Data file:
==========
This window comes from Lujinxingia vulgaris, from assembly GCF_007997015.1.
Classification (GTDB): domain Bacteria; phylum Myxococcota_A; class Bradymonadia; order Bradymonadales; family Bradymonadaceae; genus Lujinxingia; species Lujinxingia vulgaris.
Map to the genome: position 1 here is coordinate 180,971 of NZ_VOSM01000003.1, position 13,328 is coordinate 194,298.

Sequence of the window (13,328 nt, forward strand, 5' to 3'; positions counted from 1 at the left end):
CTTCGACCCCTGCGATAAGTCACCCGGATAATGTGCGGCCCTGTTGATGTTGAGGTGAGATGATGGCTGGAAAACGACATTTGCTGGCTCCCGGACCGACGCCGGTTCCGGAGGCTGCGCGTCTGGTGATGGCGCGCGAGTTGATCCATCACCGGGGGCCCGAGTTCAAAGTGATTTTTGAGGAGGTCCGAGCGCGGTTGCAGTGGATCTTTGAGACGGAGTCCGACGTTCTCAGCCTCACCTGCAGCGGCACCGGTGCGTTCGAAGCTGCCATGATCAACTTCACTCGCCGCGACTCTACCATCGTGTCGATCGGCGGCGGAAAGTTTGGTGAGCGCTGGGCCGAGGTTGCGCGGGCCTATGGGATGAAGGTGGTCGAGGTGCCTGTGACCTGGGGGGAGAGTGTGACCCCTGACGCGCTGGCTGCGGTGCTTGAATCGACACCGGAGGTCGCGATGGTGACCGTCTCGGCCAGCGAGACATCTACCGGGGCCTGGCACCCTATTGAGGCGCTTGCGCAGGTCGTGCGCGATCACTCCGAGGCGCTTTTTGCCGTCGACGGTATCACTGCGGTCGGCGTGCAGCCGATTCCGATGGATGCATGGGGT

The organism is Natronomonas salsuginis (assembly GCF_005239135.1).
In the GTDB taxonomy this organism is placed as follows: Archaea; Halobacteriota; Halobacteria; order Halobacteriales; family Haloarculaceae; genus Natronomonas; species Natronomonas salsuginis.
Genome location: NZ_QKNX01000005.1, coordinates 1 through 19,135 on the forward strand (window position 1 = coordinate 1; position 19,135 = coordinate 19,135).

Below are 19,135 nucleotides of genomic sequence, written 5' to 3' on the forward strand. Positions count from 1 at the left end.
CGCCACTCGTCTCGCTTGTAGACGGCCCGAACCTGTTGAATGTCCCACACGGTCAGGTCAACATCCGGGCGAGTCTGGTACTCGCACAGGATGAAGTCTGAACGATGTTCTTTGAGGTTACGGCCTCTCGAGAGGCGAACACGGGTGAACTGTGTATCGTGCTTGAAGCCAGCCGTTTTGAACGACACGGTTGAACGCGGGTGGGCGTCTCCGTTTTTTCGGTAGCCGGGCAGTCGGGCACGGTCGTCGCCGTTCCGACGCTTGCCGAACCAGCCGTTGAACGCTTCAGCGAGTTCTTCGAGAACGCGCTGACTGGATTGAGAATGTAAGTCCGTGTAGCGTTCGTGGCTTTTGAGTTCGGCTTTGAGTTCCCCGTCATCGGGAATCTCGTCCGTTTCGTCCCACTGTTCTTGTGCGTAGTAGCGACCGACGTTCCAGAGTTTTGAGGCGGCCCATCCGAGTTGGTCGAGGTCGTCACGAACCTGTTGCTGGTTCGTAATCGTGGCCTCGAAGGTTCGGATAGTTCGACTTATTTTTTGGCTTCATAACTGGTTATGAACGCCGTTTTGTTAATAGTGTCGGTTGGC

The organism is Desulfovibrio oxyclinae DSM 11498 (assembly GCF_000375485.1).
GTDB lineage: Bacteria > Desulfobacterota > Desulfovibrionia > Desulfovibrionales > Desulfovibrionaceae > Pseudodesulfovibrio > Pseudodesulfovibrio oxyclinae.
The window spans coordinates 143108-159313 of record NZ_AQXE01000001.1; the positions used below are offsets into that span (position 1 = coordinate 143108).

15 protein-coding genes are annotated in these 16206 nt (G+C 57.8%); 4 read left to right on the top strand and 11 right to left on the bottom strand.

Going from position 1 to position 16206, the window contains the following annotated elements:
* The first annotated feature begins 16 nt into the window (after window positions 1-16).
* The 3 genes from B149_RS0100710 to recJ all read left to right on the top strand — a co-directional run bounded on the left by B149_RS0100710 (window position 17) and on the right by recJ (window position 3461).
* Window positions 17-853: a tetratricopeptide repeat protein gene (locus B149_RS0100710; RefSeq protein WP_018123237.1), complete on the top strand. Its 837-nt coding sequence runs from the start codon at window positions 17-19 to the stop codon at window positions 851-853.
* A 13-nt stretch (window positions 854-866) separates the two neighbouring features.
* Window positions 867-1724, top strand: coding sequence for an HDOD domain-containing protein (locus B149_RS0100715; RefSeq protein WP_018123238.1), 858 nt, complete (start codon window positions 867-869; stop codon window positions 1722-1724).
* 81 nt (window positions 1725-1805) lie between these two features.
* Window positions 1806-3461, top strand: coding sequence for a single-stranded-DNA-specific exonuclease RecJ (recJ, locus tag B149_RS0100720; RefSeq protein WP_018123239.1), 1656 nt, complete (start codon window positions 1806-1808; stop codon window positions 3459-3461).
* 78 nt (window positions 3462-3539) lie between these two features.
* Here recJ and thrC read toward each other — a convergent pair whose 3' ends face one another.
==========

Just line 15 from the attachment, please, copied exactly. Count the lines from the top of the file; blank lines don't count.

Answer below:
Going from position 1 to position 16206, the window contains the following annotated elements: